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View from Initialized

It’s Time to Take Oral Health Seriously. How Bristle Helps Fill The Preventative Care Gap in the $145B Dental Market 

Bristle is filling the preventative care gap for the one-third of Americans who didn’t go to the dentist last year.

Preventative care is second nature in many areas of health — mammograms, prostate exams, skin cancer, high blood pressure, cholesterol, and more. Yet, we’re reactive when it comes to dental health. We’re fixing the issues that have already occurred when we get checked for cavities and drilled or filled. 

25% of American adults have at least one cavity right now, and 70% of adults over 65 have gum disease. Moreover, we are advised to see our dentist twice a year, yet almost one-third of Americans haven’t seen one within the last year.

We lack a reliable, quantifiable measure and understanding of oral health, which is why Bristle and their drill-free vision for the future resonated so well with the Initialized team. They’re also tapping into a $145B U.S. market approaching almost $200B by 2027.

Why has dental health fallen to the waste side? Perhaps it’s out of sight, out of mind. But the oral microbiome — like our gut — can wreak havoc on our bodies if not kept healthy. Maternal microbial infections during pregnancy, for example, have been associated with preterm labor, pre-eclampsia, low birth weight, miscarriage, and other serious, potentially devastating outcomes. In addition, gum disease, affecting 65M Americans, increases the risk of more significant conditions, from diabetes and dementia to heart disease and cancer. Bristle wrote more about oral microbiome impact here

The Bristle Experience

The team at Bristle has developed a unique oral microbiome diagnostic and treatment approach, which offers patients insight into their oral health between dental visits, no matter how often they go. Their personalized, actionable treatment plans provide a missing window into our oral health. The Initialized team first met Bristle last year when they went through YC and are proud to be backing their important mission to fill the preventative care gap in dentistry.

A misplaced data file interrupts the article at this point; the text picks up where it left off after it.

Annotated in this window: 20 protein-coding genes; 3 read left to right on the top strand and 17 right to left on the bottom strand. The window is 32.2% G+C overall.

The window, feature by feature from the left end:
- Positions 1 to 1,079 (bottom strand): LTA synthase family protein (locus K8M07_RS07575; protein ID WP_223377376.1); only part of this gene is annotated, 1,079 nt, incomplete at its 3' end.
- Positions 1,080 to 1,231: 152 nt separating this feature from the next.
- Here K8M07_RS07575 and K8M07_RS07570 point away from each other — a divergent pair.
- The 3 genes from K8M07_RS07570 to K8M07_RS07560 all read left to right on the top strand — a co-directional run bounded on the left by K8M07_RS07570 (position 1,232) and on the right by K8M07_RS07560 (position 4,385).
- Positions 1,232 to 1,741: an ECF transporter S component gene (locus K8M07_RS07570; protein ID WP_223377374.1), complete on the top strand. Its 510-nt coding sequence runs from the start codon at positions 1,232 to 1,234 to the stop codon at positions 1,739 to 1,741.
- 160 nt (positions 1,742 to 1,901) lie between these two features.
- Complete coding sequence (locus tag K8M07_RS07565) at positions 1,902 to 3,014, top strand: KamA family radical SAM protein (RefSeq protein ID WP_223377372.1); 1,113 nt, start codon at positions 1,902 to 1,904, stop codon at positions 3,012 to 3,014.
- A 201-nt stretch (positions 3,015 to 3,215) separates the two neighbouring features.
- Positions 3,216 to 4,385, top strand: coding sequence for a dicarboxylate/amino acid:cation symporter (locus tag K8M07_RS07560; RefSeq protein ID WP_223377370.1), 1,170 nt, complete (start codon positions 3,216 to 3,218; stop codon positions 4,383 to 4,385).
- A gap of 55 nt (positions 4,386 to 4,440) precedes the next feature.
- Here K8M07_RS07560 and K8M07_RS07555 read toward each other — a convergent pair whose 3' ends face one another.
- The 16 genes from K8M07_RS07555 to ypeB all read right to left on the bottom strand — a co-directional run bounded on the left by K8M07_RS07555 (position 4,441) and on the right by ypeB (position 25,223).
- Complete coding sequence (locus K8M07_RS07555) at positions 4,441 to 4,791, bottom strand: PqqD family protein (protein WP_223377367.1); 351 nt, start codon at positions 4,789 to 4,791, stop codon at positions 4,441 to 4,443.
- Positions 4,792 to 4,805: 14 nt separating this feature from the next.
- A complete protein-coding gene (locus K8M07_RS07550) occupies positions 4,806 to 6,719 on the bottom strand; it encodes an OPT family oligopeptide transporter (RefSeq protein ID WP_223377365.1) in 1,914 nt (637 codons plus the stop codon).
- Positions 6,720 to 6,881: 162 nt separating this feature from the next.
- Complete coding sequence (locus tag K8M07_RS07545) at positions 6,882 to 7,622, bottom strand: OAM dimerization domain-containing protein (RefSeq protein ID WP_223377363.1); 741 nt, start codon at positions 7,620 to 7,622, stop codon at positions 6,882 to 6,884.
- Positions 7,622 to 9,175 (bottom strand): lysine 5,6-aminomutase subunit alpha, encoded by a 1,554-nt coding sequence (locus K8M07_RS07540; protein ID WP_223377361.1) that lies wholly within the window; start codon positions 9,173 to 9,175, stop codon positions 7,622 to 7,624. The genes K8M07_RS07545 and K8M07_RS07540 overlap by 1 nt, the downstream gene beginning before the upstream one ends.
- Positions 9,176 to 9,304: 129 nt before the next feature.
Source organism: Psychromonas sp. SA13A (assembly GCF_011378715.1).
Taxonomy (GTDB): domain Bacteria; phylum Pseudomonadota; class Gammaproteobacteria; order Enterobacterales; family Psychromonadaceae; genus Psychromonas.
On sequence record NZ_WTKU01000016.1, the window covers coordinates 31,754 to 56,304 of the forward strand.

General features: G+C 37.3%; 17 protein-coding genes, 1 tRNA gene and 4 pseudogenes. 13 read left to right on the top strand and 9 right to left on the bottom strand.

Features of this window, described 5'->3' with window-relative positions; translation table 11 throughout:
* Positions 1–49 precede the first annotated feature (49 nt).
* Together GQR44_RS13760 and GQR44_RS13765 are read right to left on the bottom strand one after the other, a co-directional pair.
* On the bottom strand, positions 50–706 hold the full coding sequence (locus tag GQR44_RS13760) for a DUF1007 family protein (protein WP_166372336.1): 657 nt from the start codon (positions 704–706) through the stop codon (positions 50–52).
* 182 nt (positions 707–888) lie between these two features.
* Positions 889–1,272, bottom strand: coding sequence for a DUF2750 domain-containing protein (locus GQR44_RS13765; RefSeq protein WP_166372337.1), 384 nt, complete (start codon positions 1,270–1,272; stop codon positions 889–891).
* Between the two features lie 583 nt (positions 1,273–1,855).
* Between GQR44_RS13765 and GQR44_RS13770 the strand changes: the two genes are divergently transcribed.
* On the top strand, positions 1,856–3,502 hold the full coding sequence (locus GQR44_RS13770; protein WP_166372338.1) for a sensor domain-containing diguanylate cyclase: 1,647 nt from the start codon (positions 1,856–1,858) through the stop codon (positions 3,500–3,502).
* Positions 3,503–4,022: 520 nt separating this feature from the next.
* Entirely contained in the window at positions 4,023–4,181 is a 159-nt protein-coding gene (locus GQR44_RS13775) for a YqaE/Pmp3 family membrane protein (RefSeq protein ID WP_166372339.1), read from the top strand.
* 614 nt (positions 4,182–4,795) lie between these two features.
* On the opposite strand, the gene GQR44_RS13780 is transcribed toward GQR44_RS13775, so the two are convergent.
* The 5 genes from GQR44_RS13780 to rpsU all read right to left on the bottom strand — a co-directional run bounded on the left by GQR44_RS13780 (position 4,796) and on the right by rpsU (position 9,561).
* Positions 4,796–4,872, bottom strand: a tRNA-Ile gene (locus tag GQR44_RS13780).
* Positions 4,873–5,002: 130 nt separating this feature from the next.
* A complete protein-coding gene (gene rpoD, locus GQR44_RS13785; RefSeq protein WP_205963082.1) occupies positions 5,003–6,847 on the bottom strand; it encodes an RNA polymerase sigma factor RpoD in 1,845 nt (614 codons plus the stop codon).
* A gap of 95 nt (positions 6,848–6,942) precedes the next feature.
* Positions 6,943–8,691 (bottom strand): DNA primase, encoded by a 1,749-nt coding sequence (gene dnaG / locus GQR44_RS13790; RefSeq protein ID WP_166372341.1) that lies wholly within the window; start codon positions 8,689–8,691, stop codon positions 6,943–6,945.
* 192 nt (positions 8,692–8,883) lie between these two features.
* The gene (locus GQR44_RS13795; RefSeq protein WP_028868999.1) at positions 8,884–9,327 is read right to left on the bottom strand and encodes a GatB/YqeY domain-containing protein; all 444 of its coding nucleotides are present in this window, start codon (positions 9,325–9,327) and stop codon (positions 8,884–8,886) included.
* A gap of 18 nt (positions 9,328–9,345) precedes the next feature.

“The top three reasons cited for not seeing a dentist every year are costs, inconvenience, and anxiety,” said Danny Grannick, CEO & Co-Founder of Bristle. “So we have these financial, physical, and mental, emotional barriers that prevent us from getting the care that we really need.”

The test is a simple, painless saliva test that is easy to administer at home.

Once the results are acquired, Bristle’s sequencing approach allows them to capture 10x more markers than a simpler test, analogous to a single gene test vs. whole genome sequencing. As a result, patients receive a completely personalized list of interventions based on what was found. 

Because of Bristle’s breadth of data collection and ongoing research efforts, they can identify even more biomarkers and increase patient impact over time. Patients can purchase follow-on tests to determine when and if the interventions have worked before being forced to “drill and fill” at the dentist. 

“I think the dental industry as a whole has lagged behind the rest of healthcare, but it’s also one of the few industries that I think has the potential to leapfrog traditional healthcare by adopting advanced technologies because it’s so separate from our standard healthcare system,” said Danny. “When I think about the future of the dental industry, we look at the top most common oral health conditions — halitosis, cavities, gum disease — and they’re all largely preventable if they’re caught early.”

Through Bristle, the dental industry can shift toward early detection, ongoing prevention through behavioral change, matching people with the right products, the proper hygiene regimen, and providing consistent levels of care with the sole intent of preventing the onset of disease. 

We have embraced tracking our blood sugar levels, heart rate variability, sleep, and other markers to manage our health. It’s time we looked inside our mouths, too, so oral health can become a norm in preventative health.